- Associated Press - Tuesday, February 15, 2011

INDIANAPOLIS (AP) - The booing and heckling from capacity crowds all over the country is like music to Dwyane Wade’s ears.

The Miami Heat became villains to many when LeBron James made his nationally televised decision to leave Cleveland and join superstars Wade and Chris Bosh last summer. The choice, and the showy way it went down, didn’t sit well with a lot of NBA fans and they have made their feelings known whenever the Heat have hit the road.

Miami has the second-best record in the Eastern Conference, but it hasn’t come with national adoration. Miami doesn’t often receive the cheers teams such as the Los Angeles Lakers and Boston Celtics get when they are on the road. The Heat lead the league in road attendance, drawing an average of 19,289 fans in 29 games, but Wade hears mostly boos.

“Well, they’re cheering for us, it just sounds a little different,” he joked. “Sometimes, it might start with a “B,” but to us, it’s cheering. It’s respect.”

James‘ run-in with a heckler in Detroit last Friday went beyond the norm, and was the latest example of the general dislike NBA fans have shown the Heat this season. James told a fan to stop talking about his family. A fan who says he was seated near the heckler says James was being taunted early in the game.

James, who has joked that the Heat refer to themselves as the “Heatles” after the Beatles for attracting big crowds on the road, said something to that fan while the Heat were shooting free throws.

“Guys get out of control at times,” James said after the game. “I understand they are very passionate, but you need to know where to draw the line. We’re all human. I don’t care if you say anything about the game of basketball, or something to me, just don’t be disrespectful.”

Whether the trigger is merely Miami’s success, James‘ choice or the swagger the Heat have displayed along the way, Miami’s players say the animosity they draw from opposing fans is uncommon.

“We’ve experienced some times here from the crowd,” Bosh said. “Pretty much, it’s at every arena that we play at. Guys are extra motivated, fans are extra motivated _ they either talk crap or cheer a little louder.”

Dealing with hecklers is a part of life in the NBA, of course. Boston and Philadelphia were mentioned by players as particularly challenging venues for crowd interaction.

“Boston is one of the hardest places to play, but it’s one of the funnest places to play because that energy, going on the road, it’s a different feel,” Milwaukee Bucks forward Jon Brockman said. “Sometimes, you can flip that negative energy around and use it in your favor.”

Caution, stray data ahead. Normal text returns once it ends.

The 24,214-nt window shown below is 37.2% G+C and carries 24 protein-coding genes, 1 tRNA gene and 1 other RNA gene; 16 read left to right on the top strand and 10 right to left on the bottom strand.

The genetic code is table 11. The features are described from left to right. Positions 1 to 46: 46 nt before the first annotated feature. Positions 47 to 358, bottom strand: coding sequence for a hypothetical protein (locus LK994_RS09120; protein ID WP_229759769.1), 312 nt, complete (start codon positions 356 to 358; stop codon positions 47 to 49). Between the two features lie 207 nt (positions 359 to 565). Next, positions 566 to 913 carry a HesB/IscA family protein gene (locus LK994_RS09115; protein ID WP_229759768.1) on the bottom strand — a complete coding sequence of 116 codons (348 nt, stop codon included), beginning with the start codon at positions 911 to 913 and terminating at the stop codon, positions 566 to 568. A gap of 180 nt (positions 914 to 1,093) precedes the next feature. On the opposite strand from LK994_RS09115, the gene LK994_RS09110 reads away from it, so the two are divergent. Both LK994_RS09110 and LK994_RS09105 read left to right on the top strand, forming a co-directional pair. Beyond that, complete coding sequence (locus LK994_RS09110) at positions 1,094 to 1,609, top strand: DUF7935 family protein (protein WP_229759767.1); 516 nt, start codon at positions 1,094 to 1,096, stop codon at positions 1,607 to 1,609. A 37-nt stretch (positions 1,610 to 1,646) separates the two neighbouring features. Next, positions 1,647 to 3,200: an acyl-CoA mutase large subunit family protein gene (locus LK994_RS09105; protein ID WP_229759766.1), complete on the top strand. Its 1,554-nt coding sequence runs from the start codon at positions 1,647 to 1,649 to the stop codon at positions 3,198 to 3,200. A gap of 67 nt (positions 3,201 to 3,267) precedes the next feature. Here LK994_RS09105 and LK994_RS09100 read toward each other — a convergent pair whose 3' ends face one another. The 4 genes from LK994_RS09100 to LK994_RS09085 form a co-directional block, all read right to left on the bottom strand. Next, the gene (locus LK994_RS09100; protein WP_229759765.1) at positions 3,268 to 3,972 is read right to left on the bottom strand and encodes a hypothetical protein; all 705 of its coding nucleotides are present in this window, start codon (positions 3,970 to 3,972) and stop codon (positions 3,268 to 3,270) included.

Veteran players generally handle heckling well.

“There’s so many games, there’s so many different situations, you can’t worry about things that are out of your control,” Los Angeles Clippers coach Vinny Del Negro said. “You just have to worry about the job that you need to do because if you’re not prepared at this level, you’ll have difficult nights.”

The crowds don’t seem to bother Miami __ as of Monday, the Heat have a 19-10 road record this season, the league’s second-highest road win total.

“We embrace it,” Wade said. “We play better on the road. We feel we’re a better road team.”

Wade said he’s heard a great deal of trash talk over his career and believes that sometimes, confronting a fan is necessary.

“Sometimes, you might get fed up, or you might look at them a certain way, or you might engage into conversation because, as a man, it’s challenging your manhood,” he said. “You try to be bigger than that, but every once in a while, you say something.

“It’s unfortunate that I think the fans of the game forget that we’re human as well, and we’re not coming out saying anything to them, we’re coming out trying to play the game of basketball and entertain. That’s all we’re doing.”

Basketball, more than most sports, puts fans close to the action. Sometimes that leads to unforgettable situations like Reggie Miller scoring 25 fourth-quarter points while jawing with Spike Lee during the 1994 playoff game between the Pacers and the Knicks at Madison Square Garden.

It also gives fans a chance to test limits.

“A lot of the things that are said that are personal, the person wouldn’t say it in your face,” Wade said. “They only say it because they’re guarded by these chairs, and they know we’re not crazy and we’re not going to do anything to them.”

___

AP Sports Writer Colin Fly contributed to this report.

(This version corrects Dwyane Wade’s name in 1st paragraph, adds statistics in third paragraph.)

Copyright © 2016 The Washington Times, LLC.

blog comments powered by Disqus

 

Click to Read More

Click to Hide